For many web developers , their package manager is an indispensable tool: it simplifies their development workflow and unifies their work experience. Among these managers, npm has been reigning supreme for quite some time: it is currently the golden standard for package management, signified by the popularity of the “npm install” search queries.
However, npm does have its drawbacks. To address npm’s issues, other package managers were created. One of them is Yarn , which Facebook, Exponent, Google, and Tilde created to improve upon the package management workflow. In this article, we’ll explore Yarn thoroughly and answer these questions: what are Yarn’s key features? What advantages and drawbacks does Yarn have? How is Yarn workflow organized? Let’s find out!
At first, the devs tried to scale the npm client: only checking
package.json and encouraging developers to manually run
npm install. Even though it was a good practice, it failed to adequately perform in Facebook’s continuous integration (automating the running of code, tests, and/or builds on a separate machine) environments — these environments were meant to be sandboxed for security reasons.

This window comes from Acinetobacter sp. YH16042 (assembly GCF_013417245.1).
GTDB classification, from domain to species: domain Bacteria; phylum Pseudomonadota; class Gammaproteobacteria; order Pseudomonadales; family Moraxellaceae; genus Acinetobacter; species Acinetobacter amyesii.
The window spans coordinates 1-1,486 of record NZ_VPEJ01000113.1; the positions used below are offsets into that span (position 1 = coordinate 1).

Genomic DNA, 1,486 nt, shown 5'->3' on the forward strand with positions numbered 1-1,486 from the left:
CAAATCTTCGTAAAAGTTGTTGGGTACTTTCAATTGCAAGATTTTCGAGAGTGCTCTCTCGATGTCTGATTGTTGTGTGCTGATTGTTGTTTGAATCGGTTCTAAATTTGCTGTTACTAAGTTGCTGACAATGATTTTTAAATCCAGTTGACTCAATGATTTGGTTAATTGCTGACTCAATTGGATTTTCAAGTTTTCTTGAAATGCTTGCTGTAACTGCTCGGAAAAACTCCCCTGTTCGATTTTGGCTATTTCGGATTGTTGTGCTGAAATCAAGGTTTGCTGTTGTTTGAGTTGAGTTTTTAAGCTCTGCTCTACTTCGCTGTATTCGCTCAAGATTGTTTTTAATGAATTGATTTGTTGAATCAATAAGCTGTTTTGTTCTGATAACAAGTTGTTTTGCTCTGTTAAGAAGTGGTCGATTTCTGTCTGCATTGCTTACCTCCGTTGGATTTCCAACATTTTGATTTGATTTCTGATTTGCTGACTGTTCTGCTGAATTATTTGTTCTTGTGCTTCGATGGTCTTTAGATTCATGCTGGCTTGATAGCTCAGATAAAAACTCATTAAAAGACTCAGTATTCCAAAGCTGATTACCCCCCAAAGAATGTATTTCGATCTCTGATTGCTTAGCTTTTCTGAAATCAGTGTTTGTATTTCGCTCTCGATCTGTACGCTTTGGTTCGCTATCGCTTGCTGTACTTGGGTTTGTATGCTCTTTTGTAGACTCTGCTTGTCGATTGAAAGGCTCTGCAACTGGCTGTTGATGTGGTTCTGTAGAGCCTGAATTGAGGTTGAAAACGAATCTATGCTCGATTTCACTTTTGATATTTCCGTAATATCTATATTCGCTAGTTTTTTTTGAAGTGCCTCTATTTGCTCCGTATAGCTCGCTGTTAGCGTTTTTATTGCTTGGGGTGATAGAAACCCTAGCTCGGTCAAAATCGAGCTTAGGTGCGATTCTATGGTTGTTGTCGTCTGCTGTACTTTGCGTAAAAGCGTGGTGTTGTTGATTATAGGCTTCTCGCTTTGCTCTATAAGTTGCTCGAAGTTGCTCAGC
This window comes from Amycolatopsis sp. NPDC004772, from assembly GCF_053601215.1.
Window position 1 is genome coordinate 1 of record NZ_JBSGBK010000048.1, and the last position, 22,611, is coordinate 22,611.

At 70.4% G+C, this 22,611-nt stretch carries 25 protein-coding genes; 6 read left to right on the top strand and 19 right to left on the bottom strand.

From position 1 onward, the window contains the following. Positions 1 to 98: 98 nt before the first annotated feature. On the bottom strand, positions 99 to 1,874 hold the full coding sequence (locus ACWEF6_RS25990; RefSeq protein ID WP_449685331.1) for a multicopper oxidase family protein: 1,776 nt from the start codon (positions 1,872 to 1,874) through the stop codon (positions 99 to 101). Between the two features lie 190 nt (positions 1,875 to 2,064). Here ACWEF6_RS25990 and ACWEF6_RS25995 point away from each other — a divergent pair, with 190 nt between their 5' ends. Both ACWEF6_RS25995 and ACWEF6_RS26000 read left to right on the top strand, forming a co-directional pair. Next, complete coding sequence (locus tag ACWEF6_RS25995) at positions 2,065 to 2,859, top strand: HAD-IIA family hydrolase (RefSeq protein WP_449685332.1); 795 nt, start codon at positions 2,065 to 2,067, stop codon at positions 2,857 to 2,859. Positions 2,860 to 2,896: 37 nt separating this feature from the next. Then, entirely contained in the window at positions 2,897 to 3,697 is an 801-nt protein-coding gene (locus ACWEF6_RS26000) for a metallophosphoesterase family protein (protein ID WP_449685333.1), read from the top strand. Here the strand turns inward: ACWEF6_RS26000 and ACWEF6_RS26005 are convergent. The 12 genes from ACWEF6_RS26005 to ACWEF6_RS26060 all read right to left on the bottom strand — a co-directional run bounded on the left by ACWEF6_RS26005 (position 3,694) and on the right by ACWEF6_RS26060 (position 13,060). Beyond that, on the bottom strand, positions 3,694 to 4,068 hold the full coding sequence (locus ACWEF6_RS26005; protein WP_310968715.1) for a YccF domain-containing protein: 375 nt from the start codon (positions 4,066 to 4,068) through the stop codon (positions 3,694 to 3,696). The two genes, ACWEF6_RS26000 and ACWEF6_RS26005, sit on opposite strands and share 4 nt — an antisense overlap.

At some point in time, the teams had to conclude that npm wasn’t working for them, so they chose to developer their own solution instead. Teaming up with software engineers from Exponent, Google, and Tilde, they quickly discovered that the type of problems they were experiencing was quite common — and so Yarn was born.
When talking about one package management solution, its competing counterparts are inevitably mentioned: so when we want to discuss Yarn’s key features and differences, we often have to compare them against those of npm. Like in many heated discussions that follow the “A vs. B: What’s Better?” pattern (our recent article about React vs. Angular is a good example, have you read it?), developers like to compare Yarn and npm directly, all the while trying to determine the ultimate winner. However, our experience favors a different approach: balancing web developer tools.